Literary Flip-Flop

The Bookends post in the NYT Book Review Section often poses some interesting questions for the two commentators to reflect on. The current question is a good one:

Which Authors Did You Have to Grow Into?

Liesl Schillinger offered Ernest Hemingway as the author she disliked at first and later one was “ravished by the writing, and bewildered by my adolescent antipathy.” This is interesting to me because I had quite the opposite reaction to Hemingway: as a youth I was told Hemingway was great so I thought he was great but when I grew up I realized Hemingway (at least in his novels) was highly overrated.


Everyone has at least one author or several books that when they first approached them there was the good chance of enjoying a new dent in the wall. Later on that same book or author might have moved from the “Most Painful” list to the “Favorite” list.

At least for me, I find that I do not “get” the books I dislike at first; well on into my life, I may pick them up again and they begin to make sense. Tristram Shandy is a good example of this for me. The first time I read Tristram I knew it was great but I just didn’t get it. This often happens to me with books that the publisher touts as being laugh-out-loud funny. Then several years later I reread Tristram and was completely lost again … more so, in fact. The next reading found me in-the-groove and the book was both understandable and a lot of fun. Then when I read Tristram again with an online reading group it seemed so obvious and undeniably brilliant.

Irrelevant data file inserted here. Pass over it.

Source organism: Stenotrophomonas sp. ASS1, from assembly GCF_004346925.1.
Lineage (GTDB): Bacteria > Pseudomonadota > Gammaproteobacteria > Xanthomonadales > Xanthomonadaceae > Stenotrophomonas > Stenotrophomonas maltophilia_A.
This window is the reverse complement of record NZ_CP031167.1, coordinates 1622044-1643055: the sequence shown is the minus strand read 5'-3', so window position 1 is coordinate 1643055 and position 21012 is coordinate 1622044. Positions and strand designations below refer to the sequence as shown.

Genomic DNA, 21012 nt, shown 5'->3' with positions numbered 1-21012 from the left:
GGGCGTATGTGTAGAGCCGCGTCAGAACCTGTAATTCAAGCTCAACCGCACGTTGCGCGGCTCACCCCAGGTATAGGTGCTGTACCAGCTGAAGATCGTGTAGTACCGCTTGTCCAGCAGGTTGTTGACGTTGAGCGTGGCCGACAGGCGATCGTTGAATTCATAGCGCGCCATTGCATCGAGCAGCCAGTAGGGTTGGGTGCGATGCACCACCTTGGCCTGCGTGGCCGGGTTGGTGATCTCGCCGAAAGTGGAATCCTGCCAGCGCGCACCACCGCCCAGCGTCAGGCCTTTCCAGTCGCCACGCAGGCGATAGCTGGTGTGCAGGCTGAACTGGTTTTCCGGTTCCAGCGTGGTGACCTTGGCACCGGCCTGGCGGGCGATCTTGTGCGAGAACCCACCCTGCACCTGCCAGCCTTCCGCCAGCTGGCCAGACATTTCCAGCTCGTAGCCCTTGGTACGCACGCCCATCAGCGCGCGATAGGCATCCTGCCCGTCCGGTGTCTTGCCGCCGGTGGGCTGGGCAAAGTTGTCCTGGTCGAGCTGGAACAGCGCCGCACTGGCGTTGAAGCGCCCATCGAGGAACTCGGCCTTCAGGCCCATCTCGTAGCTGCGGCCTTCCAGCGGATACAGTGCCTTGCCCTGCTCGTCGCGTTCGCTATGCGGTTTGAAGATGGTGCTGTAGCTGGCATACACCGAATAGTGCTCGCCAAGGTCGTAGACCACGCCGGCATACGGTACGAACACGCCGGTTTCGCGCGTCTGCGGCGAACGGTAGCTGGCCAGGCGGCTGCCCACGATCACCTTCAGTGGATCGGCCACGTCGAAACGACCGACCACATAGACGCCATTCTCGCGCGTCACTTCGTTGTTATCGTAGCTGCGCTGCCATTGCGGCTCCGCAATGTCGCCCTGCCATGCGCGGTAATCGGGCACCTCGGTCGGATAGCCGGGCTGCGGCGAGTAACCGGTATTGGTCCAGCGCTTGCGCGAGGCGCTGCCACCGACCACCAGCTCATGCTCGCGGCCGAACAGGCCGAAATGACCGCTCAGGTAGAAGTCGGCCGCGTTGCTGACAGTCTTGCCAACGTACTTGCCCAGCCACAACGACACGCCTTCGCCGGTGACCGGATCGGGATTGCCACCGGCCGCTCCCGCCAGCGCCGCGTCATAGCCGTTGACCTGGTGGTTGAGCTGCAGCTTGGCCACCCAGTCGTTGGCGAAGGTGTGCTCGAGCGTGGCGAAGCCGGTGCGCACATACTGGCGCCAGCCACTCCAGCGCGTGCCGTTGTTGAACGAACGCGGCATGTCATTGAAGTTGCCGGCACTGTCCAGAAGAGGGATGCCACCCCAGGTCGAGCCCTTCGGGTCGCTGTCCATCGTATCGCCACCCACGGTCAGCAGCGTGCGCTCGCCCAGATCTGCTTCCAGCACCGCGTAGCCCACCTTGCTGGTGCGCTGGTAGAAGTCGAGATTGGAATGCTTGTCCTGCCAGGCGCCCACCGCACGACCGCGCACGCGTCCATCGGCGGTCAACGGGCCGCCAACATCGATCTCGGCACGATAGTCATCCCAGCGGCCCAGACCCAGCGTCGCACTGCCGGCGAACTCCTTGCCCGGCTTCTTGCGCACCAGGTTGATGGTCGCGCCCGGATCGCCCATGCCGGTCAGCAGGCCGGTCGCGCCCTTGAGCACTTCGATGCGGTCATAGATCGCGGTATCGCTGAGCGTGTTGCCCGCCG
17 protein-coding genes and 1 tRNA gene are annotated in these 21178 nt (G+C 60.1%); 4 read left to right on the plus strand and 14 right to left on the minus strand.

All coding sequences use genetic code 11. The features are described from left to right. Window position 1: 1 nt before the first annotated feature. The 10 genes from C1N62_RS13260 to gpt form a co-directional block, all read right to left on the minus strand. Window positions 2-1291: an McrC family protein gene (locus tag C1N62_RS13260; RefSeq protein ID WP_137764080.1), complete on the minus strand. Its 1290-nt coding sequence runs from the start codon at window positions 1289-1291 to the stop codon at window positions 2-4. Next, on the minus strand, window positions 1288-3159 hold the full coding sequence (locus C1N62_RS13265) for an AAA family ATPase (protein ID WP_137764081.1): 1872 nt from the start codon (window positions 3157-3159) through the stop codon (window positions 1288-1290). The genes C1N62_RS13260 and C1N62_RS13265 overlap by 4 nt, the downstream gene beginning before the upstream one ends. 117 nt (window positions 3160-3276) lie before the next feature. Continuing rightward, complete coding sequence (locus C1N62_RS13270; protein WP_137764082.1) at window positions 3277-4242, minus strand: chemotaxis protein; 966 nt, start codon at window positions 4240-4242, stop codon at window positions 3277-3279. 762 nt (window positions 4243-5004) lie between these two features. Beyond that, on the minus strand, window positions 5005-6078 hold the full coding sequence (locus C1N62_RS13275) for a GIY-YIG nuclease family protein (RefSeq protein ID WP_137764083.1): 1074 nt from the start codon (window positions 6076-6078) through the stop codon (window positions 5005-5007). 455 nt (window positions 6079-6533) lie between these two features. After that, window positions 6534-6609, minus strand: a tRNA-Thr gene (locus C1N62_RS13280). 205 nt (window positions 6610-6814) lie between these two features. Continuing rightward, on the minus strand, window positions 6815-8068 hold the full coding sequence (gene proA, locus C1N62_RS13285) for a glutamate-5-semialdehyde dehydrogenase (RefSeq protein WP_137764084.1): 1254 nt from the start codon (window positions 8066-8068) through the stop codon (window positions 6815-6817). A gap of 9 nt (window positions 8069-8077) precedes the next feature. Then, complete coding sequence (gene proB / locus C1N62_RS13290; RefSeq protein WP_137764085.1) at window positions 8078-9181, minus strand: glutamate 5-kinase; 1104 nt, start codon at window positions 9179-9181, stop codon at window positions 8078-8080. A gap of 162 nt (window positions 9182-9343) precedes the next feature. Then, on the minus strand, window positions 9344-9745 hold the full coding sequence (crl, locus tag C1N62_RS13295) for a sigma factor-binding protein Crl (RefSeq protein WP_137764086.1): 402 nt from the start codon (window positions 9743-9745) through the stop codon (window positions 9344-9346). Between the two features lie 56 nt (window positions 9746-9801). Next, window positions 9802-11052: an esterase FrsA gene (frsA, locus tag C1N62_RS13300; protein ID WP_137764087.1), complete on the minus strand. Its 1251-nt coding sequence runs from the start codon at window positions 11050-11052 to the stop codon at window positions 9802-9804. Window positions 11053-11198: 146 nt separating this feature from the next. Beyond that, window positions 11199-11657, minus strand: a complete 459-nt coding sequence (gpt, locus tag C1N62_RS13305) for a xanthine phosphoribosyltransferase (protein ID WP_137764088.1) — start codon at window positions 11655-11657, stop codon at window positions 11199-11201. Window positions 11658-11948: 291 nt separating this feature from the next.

Another author I loathed at first and later on learned to love is Stephen Dixon. I actually considered Dixon a very bad writer. Later on I read more of Dixon’s work and discovered that the author was not flopping around in his prose but rather manipulating his writing like a mad scientist. That first novel, Interstate, which I hated, was the literary equivalent of a laboratory filled with petri dishes of prose, each with its own intricate blossom representing a slightly altered combination of the simple elements of fiction. I never went back to reread Interstate but Dixon has become one of my go-to authors.

It’s a good question:

Which Authors Did You Have to Grow Into?

An alternate exercise might be to consider those books of authors with which you had no problem—even enjoyed reading—yet most readers have found the books or authors seriously lacking in value, readability, enjoyment, whatever. A knee-jerk answer here is Shakespeare, some love him, some hate him. Is it a Yahoo vs. Houyhnhnm thing?

What are your thoughts on this?

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